The current program is a minimum of one year, in three four-month phases with aftercare available after completion.
What are the requirements of the program?
At the onset of the program, participants are required to attend three counseling groups and one education group per week at the treatment provider location. Attendance is mandatory at a minimum of four 12-step meetings in the community weekly. Court appearances are required as mandated by the presiding judge. There is also random urinalysis throughout the program. Each of these requirements is adjusted in accordance with the participantís progress.
How much does the program cost?
The fee for the program is $15.00 per week. The fees must be paid in a timely manner to avoid delays in phase progression.
What happens to the original charge(s)?
If the participant successfully completes the program, the District Attorney will dismiss the primary case which was referred to Drug Court. Any other pending legal matters or probation issues will be discussed with the participant.
What could lead to termination from the program?
Failure to comply with program structure and violent or hostile behavior could result in termination. Continued use of mood or mind-altering substances, including some prescription drugs, will result in termination. Forging of 12-step meeting attendance slips or a new driving under the influence charge will also result in termination.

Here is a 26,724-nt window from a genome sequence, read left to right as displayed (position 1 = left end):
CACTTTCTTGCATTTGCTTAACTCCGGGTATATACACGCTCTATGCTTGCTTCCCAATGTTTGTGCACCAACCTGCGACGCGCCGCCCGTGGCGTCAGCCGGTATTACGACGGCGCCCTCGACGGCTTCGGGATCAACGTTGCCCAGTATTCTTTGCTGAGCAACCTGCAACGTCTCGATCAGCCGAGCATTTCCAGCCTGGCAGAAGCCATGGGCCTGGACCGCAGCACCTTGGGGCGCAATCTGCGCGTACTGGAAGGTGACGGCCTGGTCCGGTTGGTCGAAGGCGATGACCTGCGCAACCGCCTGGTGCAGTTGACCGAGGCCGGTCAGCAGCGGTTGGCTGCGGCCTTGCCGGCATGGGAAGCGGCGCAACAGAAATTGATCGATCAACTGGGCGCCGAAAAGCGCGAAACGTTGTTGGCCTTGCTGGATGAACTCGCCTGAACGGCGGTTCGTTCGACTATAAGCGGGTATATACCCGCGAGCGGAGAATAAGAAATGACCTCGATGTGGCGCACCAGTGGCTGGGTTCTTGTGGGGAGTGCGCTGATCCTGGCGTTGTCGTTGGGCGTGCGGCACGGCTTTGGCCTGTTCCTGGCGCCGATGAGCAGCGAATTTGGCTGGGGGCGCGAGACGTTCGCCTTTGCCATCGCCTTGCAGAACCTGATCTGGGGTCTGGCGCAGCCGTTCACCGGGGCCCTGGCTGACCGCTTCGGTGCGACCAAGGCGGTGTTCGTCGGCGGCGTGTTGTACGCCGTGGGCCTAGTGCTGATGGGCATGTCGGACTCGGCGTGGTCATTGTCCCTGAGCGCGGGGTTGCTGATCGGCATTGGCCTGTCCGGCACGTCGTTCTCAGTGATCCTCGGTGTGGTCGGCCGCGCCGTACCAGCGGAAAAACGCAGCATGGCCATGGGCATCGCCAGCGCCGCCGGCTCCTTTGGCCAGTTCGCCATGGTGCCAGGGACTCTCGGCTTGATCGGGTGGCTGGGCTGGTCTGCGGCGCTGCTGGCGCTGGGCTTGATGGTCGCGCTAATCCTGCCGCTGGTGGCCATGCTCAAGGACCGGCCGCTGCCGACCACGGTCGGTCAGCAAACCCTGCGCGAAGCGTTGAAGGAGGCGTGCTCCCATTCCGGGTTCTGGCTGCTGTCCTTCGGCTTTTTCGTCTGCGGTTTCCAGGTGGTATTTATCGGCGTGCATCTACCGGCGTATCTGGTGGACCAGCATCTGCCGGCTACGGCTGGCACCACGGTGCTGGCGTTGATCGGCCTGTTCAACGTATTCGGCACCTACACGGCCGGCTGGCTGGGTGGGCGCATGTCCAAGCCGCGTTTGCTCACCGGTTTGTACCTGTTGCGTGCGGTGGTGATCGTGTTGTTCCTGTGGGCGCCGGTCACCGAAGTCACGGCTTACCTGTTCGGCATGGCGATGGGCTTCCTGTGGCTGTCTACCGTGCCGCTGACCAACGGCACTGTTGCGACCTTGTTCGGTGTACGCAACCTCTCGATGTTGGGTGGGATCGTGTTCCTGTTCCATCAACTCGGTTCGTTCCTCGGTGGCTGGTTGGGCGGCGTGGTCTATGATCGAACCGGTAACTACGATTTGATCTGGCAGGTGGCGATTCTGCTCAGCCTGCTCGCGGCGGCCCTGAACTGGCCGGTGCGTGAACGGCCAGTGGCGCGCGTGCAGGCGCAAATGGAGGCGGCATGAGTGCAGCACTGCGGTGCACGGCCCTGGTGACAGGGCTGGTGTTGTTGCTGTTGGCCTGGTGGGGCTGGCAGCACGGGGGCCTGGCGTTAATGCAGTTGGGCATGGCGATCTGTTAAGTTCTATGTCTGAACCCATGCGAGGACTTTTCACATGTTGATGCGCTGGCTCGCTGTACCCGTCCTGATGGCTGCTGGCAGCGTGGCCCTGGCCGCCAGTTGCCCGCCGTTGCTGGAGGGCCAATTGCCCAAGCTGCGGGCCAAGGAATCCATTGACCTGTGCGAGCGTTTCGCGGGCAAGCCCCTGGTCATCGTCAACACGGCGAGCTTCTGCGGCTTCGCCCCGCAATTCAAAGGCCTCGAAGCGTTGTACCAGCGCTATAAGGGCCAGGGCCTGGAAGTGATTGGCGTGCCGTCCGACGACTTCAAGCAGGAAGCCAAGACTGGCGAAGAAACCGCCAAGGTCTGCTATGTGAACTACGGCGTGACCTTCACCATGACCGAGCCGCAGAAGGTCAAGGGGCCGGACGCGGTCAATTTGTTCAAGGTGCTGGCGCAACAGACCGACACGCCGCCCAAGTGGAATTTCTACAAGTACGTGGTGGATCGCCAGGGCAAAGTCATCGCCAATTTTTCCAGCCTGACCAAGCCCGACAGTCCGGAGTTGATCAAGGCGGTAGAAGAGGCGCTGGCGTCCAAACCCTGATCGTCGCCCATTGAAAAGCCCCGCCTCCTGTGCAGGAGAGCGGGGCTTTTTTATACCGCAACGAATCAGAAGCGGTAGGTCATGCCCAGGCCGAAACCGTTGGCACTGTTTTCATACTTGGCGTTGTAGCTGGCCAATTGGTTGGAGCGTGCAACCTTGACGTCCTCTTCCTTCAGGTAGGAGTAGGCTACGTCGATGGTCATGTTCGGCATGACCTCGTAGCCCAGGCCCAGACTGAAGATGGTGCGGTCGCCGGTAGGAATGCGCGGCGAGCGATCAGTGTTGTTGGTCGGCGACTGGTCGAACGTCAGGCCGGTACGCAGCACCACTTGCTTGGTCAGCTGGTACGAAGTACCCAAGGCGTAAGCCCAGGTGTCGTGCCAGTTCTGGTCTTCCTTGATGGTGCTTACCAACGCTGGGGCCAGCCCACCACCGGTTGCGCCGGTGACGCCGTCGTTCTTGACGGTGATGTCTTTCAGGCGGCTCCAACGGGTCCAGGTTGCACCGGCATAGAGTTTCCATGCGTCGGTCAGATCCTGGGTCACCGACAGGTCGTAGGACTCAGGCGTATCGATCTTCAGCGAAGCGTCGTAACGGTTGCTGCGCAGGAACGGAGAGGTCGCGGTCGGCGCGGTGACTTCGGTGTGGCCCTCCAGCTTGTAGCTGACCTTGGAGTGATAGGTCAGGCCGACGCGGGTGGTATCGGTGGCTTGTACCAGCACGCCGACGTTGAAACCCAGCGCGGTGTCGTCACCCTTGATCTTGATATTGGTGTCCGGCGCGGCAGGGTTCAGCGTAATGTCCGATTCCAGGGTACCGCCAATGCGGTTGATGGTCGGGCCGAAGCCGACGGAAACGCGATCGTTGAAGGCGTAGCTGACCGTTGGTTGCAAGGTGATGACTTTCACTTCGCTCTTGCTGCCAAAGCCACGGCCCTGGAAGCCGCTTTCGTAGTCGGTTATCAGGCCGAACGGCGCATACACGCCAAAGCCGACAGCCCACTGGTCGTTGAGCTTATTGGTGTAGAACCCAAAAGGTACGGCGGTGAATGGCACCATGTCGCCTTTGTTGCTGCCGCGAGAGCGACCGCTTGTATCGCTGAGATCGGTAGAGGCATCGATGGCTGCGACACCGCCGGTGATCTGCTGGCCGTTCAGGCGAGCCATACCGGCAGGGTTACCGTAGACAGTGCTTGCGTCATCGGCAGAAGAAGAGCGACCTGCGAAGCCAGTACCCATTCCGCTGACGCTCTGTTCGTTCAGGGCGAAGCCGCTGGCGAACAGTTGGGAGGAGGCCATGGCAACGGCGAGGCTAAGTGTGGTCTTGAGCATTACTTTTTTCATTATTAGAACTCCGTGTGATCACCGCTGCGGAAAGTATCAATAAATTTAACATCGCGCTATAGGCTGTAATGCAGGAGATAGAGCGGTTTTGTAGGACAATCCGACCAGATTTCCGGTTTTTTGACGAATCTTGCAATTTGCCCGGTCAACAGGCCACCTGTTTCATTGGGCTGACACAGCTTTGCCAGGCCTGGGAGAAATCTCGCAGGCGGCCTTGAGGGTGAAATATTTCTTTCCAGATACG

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CalWORKs Case Management
If I admit that I have an alcohol or drug problem will my children be taken from me?
No, your children will not be removed from your home unless there is evidence of neglect or endangerment.
Will I be denied cash aid if I admit to an alcohol or drug problem?
No, your cash aid will not be denied unless you are convicted of a felony.
How much will I have to pay for substance abuse treatment?
CalWORKs will pay for your treatment in outpatient and residential programs.
If I have to go to a residential treatment program, what will happen to my children?
Your children will be taken care of while you are in residential treatment. Your input will be important when deciding where your children will live temporarily. It is preferable that you select a family member who can care for them. If you do not have a family member or friend who can, your CPS Worker can assist you with a "voluntary placement" process, that entails temporarily giving up custody of your children until you have successfully completed your program.
Will transportation or childcare be provided help me to get to treatment?
CalWORKs may provide you with up to $40 extra each month as a transportation allowance to attend treatment or any other approved activity in your "welfare to work" plan. Childcare can also be arranged.
Do you have Spanish speaking staff?
Yes, there are Spanish speaking staff in CalWORKs and many of the treatment programs to which you could be referred.